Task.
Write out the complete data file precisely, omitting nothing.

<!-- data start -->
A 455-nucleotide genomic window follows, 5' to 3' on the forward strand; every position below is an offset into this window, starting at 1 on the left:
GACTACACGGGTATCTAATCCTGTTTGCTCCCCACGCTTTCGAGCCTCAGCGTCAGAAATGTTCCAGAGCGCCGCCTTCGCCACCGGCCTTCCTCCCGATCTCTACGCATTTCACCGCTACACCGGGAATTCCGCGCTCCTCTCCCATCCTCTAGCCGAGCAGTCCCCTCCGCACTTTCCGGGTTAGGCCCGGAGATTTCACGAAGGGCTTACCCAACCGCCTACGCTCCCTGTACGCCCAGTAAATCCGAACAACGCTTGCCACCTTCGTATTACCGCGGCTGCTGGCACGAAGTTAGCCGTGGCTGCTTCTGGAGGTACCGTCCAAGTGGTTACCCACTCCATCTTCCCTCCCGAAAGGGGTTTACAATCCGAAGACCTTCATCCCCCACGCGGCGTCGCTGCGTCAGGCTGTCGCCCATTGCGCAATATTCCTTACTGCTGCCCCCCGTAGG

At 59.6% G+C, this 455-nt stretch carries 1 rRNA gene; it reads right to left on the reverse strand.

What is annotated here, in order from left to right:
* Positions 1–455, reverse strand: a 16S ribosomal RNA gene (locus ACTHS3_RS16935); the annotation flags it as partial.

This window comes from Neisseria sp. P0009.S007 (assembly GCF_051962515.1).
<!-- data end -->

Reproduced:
A 455-nucleotide genomic window follows, 5' to 3' on the forward strand; every position below is an offset into this window, starting at 1 on the left:
GACTACACGGGTATCTAATCCTGTTTGCTCCCCACGCTTTCGAGCCTCAGCGTCAGAAATGTTCCAGAGCGCCGCCTTCGCCACCGGCCTTCCTCCCGATCTCTACGCATTTCACCGCTACACCGGGAATTCCGCGCTCCTCTCCCATCCTCTAGCCGAGCAGTCCCCTCCGCACTTTCCGGGTTAGGCCCGGAGATTTCACGAAGGGCTTACCCAACCGCCTACGCTCCCTGTACGCCCAGTAAATCCGAACAACGCTTGCCACCTTCGTATTACCGCGGCTGCTGGCACGAAGTTAGCCGTGGCTGCTTCTGGAGGTACCGTCCAAGTGGTTACCCACTCCATCTTCCCTCCCGAAAGGGGTTTACAATCCGAAGACCTTCATCCCCCACGCGGCGTCGCTGCGTCAGGCTGTCGCCCATTGCGCAATATTCCTTACTGCTGCCCCCCGTAGG

At 59.6% G+C, this 455-nt stretch carries 1 rRNA gene; it reads right to left on the reverse strand.

What is annotated here, in order from left to right:
* Positions 1–455, reverse strand: a 16S ribosomal RNA gene (locus ACTHS3_RS16935); the annotation flags it as partial.

This window comes from Neisseria sp. P0009.S007 (assembly GCF_051962515.1).